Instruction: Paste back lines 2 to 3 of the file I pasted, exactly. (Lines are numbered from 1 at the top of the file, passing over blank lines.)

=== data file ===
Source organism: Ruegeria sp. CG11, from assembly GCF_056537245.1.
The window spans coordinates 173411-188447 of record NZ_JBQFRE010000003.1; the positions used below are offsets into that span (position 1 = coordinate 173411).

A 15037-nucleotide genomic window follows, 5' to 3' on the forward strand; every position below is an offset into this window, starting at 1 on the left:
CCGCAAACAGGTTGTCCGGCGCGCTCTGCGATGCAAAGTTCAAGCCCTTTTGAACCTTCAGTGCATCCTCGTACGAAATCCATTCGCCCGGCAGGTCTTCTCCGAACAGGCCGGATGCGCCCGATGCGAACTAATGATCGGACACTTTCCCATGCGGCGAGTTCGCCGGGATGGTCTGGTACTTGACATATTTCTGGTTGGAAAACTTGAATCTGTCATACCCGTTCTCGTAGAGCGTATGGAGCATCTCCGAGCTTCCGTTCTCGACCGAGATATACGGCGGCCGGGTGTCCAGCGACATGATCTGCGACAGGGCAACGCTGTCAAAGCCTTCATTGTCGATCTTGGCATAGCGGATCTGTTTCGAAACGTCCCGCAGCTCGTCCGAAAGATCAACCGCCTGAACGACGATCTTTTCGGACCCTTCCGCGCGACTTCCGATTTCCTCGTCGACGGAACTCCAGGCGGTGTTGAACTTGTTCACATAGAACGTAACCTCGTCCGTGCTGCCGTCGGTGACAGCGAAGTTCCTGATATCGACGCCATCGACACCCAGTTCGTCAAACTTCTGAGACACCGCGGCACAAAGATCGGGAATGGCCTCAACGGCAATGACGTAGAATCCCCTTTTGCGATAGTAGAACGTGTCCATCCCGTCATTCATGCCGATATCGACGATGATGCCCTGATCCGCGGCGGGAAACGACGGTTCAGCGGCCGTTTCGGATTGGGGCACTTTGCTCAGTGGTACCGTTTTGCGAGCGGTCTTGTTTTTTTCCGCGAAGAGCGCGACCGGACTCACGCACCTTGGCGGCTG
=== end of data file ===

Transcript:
The window spans coordinates 173411-188447 of record NZ_JBQFRE010000003.1; the positions used below are offsets into that span (position 1 = coordinate 173411).

A 15037-nucleotide genomic window follows, 5' to 3' on the forward strand; every position below is an offset into this window, starting at 1 on the left: